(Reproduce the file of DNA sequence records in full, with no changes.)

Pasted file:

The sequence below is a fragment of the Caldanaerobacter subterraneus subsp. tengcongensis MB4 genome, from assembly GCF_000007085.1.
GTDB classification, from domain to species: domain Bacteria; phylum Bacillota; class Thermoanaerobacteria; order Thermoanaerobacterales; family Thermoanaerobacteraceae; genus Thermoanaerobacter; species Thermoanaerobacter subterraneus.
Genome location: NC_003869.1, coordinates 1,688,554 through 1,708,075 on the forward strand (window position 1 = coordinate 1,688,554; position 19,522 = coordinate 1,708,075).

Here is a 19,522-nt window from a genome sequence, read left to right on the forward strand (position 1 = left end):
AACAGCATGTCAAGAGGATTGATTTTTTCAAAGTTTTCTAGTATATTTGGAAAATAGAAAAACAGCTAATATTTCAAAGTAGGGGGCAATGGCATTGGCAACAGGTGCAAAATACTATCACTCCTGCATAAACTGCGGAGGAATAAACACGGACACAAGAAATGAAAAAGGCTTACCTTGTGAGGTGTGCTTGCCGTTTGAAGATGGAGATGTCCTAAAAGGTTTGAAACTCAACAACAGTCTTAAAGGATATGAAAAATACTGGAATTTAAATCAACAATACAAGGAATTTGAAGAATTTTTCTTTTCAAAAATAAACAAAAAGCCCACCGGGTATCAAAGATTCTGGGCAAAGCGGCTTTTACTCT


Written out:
The sequence below is a fragment of the Caldanaerobacter subterraneus subsp. tengcongensis MB4 genome, from assembly GCF_000007085.1.
GTDB classification, from domain to species: domain Bacteria; phylum Bacillota; class Thermoanaerobacteria; order Thermoanaerobacterales; family Thermoanaerobacteraceae; genus Thermoanaerobacter; species Thermoanaerobacter subterraneus.
Genome location: NC_003869.1, coordinates 1,688,554 through 1,708,075 on the forward strand (window position 1 = coordinate 1,688,554; position 19,522 = coordinate 1,708,075).

Here is a 19,522-nt window from a genome sequence, read left to right on the forward strand (position 1 = left end):
AACAGCATGTCAAGAGGATTGATTTTTTCAAAGTTTTCTAGTATATTTGGAAAATAGAAAAACAGCTAATATTTCAAAGTAGGGGGCAATGGCATTGGCAACAGGTGCAAAATACTATCACTCCTGCATAAACTGCGGAGGAATAAACACGGACACAAGAAATGAAAAAGGCTTACCTTGTGAGGTGTGCTTGCCGTTTGAAGATGGAGATGTCCTAAAAGGTTTGAAACTCAACAACAGTCTTAAAGGATATGAAAAATACTGGAATTTAAATCAACAATACAAGGAATTTGAAGAATTTTTCTTTTCAAAAATAAACAAAAAGCCCACCGGGTATCAAAGATTCTGGGCAAAGCGGCTTTTACTCT